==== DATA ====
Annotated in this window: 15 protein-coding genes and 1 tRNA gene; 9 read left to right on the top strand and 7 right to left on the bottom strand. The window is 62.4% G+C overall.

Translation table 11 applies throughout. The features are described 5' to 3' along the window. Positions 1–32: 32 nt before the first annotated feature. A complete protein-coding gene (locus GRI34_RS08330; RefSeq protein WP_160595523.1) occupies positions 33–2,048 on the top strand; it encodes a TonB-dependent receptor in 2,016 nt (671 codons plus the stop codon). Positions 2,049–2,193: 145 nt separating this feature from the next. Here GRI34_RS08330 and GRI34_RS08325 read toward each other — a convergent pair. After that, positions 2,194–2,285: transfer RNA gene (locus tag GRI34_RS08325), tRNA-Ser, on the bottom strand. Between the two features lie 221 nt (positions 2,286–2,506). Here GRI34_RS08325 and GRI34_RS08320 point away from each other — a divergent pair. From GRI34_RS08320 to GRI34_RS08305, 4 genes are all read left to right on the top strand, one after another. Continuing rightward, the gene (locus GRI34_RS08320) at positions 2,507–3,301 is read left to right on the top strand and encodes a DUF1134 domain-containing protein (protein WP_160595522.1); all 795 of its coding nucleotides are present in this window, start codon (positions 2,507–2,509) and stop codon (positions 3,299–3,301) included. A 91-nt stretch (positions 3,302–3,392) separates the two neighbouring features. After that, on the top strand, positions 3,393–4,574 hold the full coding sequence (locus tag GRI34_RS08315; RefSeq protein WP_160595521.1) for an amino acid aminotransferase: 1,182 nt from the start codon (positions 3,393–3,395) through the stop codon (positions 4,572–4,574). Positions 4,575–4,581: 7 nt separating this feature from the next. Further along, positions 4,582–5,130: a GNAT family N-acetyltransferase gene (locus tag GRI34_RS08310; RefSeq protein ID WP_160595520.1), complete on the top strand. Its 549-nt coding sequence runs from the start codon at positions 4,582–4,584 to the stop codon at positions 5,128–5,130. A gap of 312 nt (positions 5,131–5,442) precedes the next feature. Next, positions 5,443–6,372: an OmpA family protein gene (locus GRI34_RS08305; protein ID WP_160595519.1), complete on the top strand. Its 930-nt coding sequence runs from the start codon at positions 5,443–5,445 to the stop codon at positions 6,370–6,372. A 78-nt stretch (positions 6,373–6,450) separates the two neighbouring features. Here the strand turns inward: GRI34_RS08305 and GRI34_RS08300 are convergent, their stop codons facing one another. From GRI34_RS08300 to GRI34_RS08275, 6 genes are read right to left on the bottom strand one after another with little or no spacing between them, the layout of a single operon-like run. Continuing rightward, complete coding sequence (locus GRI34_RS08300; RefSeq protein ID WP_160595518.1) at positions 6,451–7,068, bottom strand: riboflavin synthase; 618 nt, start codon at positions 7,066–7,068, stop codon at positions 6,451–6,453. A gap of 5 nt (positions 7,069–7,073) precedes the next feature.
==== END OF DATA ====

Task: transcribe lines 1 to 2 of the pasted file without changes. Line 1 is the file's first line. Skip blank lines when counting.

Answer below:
Annotated in this window: 15 protein-coding genes and 1 tRNA gene; 9 read left to right on the top strand and 7 right to left on the bottom strand. The window is 62.4% G+C overall.

Translation table 11 applies throughout. The features are described 5' to 3' along the window. Positions 1–32: 32 nt before the first annotated feature. A complete protein-coding gene (locus GRI34_RS08330; RefSeq protein WP_160595523.1) occupies positions 33–2,048 on the top strand; it encodes a TonB-dependent receptor in 2,016 nt (671 codons plus the stop codon). Positions 2,049–2,193: 145 nt separating this feature from the next. Here GRI34_RS08330 and GRI34_RS08325 read toward each other — a convergent pair. After that, positions 2,194–2,285: transfer RNA gene (locus tag GRI34_RS08325), tRNA-Ser, on the bottom strand. Between the two features lie 221 nt (positions 2,286–2,506). Here GRI34_RS08325 and GRI34_RS08320 point away from each other — a divergent pair. From GRI34_RS08320 to GRI34_RS08305, 4 genes are all read left to right on the top strand, one after another. Continuing rightward, the gene (locus GRI34_RS08320) at positions 2,507–3,301 is read left to right on the top strand and encodes a DUF1134 domain-containing protein (protein WP_160595522.1); all 795 of its coding nucleotides are present in this window, start codon (positions 2,507–2,509) and stop codon (positions 3,299–3,301) included. A 91-nt stretch (positions 3,302–3,392) separates the two neighbouring features. After that, on the top strand, positions 3,393–4,574 hold the full coding sequence (locus tag GRI34_RS08315; RefSeq protein WP_160595521.1) for an amino acid aminotransferase: 1,182 nt from the start codon (positions 3,393–3,395) through the stop codon (positions 4,572–4,574). Positions 4,575–4,581: 7 nt separating this feature from the next. Further along, positions 4,582–5,130: a GNAT family N-acetyltransferase gene (locus tag GRI34_RS08310; RefSeq protein ID WP_160595520.1), complete on the top strand. Its 549-nt coding sequence runs from the start codon at positions 4,582–4,584 to the stop codon at positions 5,128–5,130. A gap of 312 nt (positions 5,131–5,442) precedes the next feature. Next, positions 5,443–6,372: an OmpA family protein gene (locus GRI34_RS08305; protein ID WP_160595519.1), complete on the top strand. Its 930-nt coding sequence runs from the start codon at positions 5,443–5,445 to the stop codon at positions 6,370–6,372. A 78-nt stretch (positions 6,373–6,450) separates the two neighbouring features. Here the strand turns inward: GRI34_RS08305 and GRI34_RS08300 are convergent, their stop codons facing one another. From GRI34_RS08300 to GRI34_RS08275, 6 genes are read right to left on the bottom strand one after another with little or no spacing between them, the layout of a single operon-like run. Continuing rightward, complete coding sequence (locus GRI34_RS08300; RefSeq protein ID WP_160595518.1) at positions 6,451–7,068, bottom strand: riboflavin synthase; 618 nt, start codon at positions 7,066–7,068, stop codon at positions 6,451–6,453. A gap of 5 nt (positions 7,069–7,073) precedes the next feature.